Tracking down the best laptop for college is no easy task. You want something that can handle papers and note-taking week after week, a battery that can last you all day without a charge, and a price that won’t empty your wallet before you’ve had a chance to buy any books.
Gaming laptops don’t really fit that mold. Unless you’re willing to spend up for a premium gaming machine, you’ll often sacrifice what makes the best laptops the best in favor of a beefy graphics card and processor.
In 2021, you can still game while having a good laptop for school. Here’s why you shouldn’t pick up a gaming laptop and what you should buy instead.
Gaming laptop keyboards have improved over the past few years, but they’re still not very good. Take the Asus ROG Zephyrus G14, for example, which has one of the better gaming keyboards on the market and still manages to feel mushy. The inexpensive Dell G5 SE has a decent keyboard, but it still carries the asterisk: For a gaming laptop.
After struggling through notes in class or making one too many typos in a paper, you’ll probably wish you had a better laptop keyboard. Many non-gaming machines don’t make you compromise. The Lenovo ThinkPad X1 Nano, for example, is around the same price as the Zephyrus G14 and has the same satisfying typing experience as the rest of the ThinkPad range.
There are exceptions like the Razer Blade 15, but unless you can get hands-on with a unit, you’re rolling the dice when it comes to a gaming laptop keyboard.
Even if you’re not running a game, gaming laptops can suck up a lot of power. They’re designed with gaming in mind first, with high-powered processors and graphics cards at their core. Although most recent processors can reduce their power draw outside of games, they often suck up more juice than their low-powered counterparts.
The Acer Predator Triton 300 SE has better battery life than most gaming laptops thanks to its lower-wattage CPU, but it’s still not great. In our web-browsing test, the laptop lasted seven-and-a-half hours, which is on the high end for gaming laptops. Cheaper gaming laptops even end up lasting a few hours less. Compare that with the HP Elite Dragonfly, which lasted over 10 hours in the same test.
Of course, the byproduct of power is heat, and gaming laptops don’t always handle it well. Even the Razer Blade 15 can get toasty while idle, and the MSI GS66 Stealth can reach temperatures of 97 degrees Celsius when pushed. Outside of uncomfortable wrists, noisy fans can get in the way of a video call or just annoy your classmates in-person.
You can find a gaming laptop for under $1,000, but you’ll need to trade build quality, components, and display quality to meet that price. To get a laptop that’s great for gaming and school, you’ll need to pay up. The Razer Blade 14 is a laptop that can do gaming and work well, but even the cheapest model will run you about $1,800.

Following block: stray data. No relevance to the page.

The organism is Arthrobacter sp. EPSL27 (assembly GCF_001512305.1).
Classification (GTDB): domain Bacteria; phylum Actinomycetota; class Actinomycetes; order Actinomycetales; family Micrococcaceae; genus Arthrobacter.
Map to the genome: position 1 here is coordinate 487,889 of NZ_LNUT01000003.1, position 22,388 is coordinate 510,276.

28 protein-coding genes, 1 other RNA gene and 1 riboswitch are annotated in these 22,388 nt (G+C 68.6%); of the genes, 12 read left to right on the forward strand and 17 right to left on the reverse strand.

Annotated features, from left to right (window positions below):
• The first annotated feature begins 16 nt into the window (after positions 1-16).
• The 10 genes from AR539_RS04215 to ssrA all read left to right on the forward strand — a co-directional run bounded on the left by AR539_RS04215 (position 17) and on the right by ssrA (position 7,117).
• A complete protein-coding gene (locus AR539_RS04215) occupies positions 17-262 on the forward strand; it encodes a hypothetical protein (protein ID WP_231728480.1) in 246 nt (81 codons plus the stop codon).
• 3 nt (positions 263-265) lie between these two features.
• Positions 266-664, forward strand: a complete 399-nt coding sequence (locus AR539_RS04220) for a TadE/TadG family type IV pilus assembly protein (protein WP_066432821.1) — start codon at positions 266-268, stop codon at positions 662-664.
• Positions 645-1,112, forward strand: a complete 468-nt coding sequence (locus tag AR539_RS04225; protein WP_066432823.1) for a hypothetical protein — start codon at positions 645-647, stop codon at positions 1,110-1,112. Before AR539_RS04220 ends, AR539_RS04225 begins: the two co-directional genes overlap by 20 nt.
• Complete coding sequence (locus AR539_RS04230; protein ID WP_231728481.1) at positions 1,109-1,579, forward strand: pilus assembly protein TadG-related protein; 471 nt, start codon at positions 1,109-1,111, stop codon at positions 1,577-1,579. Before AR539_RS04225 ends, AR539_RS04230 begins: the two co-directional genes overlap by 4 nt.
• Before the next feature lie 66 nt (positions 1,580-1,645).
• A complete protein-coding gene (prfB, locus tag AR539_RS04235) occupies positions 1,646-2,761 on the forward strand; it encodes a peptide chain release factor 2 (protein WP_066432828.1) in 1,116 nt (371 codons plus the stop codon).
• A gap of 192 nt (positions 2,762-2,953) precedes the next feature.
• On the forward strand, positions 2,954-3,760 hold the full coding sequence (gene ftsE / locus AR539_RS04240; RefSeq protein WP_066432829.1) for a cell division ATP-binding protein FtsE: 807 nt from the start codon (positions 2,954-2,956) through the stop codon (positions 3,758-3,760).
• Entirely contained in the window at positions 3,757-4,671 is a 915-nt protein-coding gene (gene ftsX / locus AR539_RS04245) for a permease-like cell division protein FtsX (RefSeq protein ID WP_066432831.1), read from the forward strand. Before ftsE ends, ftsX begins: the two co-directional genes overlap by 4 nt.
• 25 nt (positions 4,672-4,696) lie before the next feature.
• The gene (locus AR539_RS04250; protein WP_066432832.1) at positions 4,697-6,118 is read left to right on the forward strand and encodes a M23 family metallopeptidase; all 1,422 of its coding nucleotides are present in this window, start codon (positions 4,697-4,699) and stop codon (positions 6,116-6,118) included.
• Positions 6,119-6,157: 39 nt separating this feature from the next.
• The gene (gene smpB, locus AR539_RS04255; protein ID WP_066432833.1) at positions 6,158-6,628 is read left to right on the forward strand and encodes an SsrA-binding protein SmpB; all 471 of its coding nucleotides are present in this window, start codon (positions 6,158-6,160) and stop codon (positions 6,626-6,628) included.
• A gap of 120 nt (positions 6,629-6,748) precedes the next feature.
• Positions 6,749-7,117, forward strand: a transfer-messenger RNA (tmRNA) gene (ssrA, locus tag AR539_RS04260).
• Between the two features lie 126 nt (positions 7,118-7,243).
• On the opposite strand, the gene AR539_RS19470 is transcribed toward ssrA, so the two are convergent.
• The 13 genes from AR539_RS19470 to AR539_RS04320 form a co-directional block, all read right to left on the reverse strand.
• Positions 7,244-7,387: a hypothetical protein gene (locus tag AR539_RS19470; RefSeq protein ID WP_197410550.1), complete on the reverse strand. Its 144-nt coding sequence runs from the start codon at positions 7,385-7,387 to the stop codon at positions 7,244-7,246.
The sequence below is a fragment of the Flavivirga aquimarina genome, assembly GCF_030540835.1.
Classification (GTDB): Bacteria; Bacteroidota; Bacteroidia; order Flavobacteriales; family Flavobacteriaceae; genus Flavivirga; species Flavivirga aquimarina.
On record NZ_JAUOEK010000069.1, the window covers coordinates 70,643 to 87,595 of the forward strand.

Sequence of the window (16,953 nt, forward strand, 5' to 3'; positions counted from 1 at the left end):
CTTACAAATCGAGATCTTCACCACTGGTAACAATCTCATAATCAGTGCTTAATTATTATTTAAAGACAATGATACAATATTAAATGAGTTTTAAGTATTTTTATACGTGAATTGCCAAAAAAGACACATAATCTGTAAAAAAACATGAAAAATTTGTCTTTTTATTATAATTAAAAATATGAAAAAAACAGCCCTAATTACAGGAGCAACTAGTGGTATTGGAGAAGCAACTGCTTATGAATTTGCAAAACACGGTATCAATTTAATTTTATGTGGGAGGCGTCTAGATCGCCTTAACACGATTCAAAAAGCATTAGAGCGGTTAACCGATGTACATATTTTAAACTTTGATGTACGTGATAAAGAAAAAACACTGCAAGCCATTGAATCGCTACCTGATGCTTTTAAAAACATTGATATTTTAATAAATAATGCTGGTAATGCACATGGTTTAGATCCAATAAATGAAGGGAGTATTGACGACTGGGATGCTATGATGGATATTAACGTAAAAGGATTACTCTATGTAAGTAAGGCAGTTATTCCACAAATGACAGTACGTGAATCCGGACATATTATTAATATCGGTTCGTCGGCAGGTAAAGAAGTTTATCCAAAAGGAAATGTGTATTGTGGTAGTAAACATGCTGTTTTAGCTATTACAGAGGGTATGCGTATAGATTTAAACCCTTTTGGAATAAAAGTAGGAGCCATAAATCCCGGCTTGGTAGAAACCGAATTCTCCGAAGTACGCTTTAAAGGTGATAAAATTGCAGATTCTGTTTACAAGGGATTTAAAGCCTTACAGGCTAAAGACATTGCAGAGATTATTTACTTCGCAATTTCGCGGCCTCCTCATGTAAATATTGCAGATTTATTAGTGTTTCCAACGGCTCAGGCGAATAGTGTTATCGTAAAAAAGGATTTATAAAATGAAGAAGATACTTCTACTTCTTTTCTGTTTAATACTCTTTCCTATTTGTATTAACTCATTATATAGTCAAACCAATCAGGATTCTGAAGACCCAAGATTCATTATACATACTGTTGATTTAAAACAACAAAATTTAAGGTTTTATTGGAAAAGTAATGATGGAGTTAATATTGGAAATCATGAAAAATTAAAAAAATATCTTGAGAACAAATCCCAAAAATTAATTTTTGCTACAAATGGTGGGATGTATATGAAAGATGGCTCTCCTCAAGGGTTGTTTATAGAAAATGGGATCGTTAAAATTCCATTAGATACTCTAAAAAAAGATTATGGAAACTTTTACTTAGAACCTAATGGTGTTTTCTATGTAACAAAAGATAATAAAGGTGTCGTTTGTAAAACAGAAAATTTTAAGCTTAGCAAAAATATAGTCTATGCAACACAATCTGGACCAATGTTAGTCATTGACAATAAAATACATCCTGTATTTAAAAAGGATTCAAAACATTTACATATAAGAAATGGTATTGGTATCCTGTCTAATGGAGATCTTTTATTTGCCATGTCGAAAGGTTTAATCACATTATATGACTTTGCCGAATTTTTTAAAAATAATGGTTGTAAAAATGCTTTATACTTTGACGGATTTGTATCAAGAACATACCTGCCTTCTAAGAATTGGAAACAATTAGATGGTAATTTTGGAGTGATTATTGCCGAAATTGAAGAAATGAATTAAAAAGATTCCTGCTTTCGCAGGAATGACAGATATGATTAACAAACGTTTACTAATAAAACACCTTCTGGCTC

Non-gaming laptops can get expensive, too, but you have a lot more high-quality options around the $1,000 mark. The Asus ZenBook 13, for example, clocks in at around $800 and comes with an excellent keyboard, a beautiful OLED display, and a battery life of nearly 16 hours. You won’t find any of that on a gaming laptop for the same price.
The mid- to high-end for laptop prices is where most gaming machines start — assuming you want something remotely capable of running the latest games. Again, there are exceptions like the Dell G5 SE that manage impressive gaming performance for under $1,000, but it still doesn’t stack up to non-gaming laptops at a similar price.
You don’t need a gaming laptop to get the best of both worlds. Cloud gaming is constantly improving, offering you access to the latest AAA video games without the computing overhead, and many mobile chips come with decent integrated graphics, allowing you to run basic games at lower resolutions and settings.
The MacBook Air M1 is a prime example, which is among the best laptops for college. It’s cooled entirely through the body, so you don’t have to deal with a noisy fan, and it has one of the best laptop keyboards on the market.
It can run some games, too. In our testing of the M1 MacBook Air, we reached 33 frames per second (fps) in Fortnite and 51 fps in Civilization VI. It’s not show-stopping gaming performance, but the M1 MacBook Air still handles gaming better than many of its Intel counterparts.
If you’re more into Windows, there are plenty of options. Our go-to recommendation is the Dell XPS 13 thanks to its snappy and precise keyboard, excellent CPU power, and beautiful, ultra-thin bezels. The Tiger Lake chip powering recent models includes decent integrated graphics, though you’ll probably need to bump down the resolution.
For more demanding titles, you can turn to cloud gaming. It isn’t ideal, but services like Xbox Game Pass and GeForce Now make a solid argument for the technology, and they don’t lock you into a specific platform the way Google Stadia does.
Popular live service games like Destiny 2 and Apex Legends are available across multiple platforms, and single-player blockbusters like Cyberpunk 2077 are available, too. In the case of GeForce Now, you can actually build your Steam library since it uses games that you already own.
There are a few situations where a gaming laptop might be a better choice, though. If you have access to creative apps like Blender and Adobe Premiere Pro, a gaming laptop can help speed up those apps. Still, it’s best to pick up a solid non-gaming laptop and use cloud gaming in most cases.
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